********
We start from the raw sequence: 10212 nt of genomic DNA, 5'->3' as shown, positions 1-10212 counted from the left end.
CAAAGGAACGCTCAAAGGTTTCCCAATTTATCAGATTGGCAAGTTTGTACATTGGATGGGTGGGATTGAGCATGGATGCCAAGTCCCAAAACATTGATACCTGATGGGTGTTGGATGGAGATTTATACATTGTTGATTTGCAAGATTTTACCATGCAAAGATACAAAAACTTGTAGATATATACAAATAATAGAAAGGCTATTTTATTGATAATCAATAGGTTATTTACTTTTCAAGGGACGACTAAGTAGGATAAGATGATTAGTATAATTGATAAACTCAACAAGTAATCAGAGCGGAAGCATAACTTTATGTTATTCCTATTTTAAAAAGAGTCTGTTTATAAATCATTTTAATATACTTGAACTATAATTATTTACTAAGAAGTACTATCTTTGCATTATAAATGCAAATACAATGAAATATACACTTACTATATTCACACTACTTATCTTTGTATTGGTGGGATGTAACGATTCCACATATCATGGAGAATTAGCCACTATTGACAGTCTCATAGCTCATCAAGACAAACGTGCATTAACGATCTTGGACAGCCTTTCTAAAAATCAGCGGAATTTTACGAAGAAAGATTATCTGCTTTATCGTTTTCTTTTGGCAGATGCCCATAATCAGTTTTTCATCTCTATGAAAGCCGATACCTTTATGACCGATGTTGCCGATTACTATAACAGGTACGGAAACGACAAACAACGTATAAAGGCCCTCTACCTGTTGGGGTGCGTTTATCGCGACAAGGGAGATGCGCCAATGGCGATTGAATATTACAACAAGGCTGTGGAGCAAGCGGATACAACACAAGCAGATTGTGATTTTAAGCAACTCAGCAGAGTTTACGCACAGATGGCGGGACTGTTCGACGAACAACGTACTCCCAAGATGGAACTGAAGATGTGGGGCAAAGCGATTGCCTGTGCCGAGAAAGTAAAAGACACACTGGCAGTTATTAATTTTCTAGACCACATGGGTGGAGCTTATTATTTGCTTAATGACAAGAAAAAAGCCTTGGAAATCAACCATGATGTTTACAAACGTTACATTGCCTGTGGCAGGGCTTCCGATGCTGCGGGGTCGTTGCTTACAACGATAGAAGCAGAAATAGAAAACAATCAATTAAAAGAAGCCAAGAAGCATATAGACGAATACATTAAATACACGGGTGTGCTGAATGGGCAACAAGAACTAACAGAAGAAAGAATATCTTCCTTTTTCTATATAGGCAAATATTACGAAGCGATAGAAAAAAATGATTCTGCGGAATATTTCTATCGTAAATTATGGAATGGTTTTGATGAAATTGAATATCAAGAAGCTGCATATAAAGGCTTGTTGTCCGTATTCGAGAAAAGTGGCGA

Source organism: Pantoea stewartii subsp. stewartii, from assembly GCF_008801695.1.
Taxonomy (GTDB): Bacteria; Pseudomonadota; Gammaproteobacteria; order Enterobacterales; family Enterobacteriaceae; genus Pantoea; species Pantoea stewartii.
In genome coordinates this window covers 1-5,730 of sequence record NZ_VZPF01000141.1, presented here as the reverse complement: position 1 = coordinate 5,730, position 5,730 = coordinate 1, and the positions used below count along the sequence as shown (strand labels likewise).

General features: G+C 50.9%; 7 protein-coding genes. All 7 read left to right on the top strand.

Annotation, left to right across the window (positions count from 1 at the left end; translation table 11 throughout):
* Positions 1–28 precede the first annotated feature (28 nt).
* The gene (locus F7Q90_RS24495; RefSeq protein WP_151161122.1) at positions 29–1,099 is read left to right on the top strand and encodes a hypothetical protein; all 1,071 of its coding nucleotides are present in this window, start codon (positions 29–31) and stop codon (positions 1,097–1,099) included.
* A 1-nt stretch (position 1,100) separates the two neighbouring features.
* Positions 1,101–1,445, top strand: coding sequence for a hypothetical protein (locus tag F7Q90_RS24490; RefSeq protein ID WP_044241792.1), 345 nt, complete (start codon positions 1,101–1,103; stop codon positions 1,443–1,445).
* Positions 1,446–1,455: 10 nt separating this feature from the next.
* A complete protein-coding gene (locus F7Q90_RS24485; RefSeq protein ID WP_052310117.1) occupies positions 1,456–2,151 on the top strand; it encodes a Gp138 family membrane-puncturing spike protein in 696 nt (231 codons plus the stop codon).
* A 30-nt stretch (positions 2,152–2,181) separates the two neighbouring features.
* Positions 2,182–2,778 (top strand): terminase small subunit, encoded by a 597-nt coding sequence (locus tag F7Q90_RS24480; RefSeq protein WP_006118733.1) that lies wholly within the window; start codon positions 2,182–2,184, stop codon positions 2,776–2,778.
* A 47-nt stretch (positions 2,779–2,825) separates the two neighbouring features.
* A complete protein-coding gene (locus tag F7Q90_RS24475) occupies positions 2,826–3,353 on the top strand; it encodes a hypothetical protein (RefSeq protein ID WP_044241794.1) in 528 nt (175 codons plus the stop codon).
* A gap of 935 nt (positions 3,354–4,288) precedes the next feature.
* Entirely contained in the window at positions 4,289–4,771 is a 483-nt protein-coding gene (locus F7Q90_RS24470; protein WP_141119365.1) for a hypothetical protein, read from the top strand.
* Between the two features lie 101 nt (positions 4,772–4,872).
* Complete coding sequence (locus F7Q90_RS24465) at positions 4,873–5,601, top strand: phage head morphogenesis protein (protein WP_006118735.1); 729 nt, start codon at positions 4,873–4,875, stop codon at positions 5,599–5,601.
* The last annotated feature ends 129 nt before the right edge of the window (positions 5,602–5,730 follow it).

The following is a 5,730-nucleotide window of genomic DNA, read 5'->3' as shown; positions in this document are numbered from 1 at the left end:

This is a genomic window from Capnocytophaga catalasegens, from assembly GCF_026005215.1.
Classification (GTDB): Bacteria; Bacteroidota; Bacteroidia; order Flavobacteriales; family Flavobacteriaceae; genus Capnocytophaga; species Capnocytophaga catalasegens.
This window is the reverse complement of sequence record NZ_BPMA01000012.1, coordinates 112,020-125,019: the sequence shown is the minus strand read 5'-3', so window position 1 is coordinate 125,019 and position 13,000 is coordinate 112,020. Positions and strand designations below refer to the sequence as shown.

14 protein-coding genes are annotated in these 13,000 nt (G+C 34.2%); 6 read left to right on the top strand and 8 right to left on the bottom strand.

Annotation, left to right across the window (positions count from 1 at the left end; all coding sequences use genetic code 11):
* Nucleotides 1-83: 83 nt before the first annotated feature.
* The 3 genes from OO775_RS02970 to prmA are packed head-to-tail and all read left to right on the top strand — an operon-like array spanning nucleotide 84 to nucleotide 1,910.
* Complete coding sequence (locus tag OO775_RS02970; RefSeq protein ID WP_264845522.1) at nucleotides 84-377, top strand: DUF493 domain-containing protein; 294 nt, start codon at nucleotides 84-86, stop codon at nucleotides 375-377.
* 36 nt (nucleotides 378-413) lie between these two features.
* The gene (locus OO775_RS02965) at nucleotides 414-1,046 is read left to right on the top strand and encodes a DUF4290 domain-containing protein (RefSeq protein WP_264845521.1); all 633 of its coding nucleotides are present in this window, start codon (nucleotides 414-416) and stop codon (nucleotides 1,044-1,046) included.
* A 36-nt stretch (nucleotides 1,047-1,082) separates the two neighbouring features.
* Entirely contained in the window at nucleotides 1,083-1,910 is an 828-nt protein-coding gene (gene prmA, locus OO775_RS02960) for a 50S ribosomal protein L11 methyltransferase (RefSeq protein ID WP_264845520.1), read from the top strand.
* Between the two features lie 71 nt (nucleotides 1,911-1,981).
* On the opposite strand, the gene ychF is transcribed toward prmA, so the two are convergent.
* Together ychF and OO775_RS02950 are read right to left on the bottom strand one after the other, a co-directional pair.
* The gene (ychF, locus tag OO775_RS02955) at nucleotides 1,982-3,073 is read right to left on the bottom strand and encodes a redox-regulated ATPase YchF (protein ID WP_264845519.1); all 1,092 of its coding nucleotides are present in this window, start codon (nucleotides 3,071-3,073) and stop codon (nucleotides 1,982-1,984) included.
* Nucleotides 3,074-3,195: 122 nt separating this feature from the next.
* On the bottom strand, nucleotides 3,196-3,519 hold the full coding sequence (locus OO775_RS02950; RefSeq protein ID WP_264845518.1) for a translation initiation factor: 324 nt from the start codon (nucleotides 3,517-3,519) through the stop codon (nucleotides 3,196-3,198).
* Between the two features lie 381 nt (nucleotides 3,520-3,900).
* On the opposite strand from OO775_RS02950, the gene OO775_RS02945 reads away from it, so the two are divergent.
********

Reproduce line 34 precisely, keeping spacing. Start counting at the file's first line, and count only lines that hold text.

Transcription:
* A 36-nt stretch (nucleotides 1,047-1,082) separates the two neighbouring features.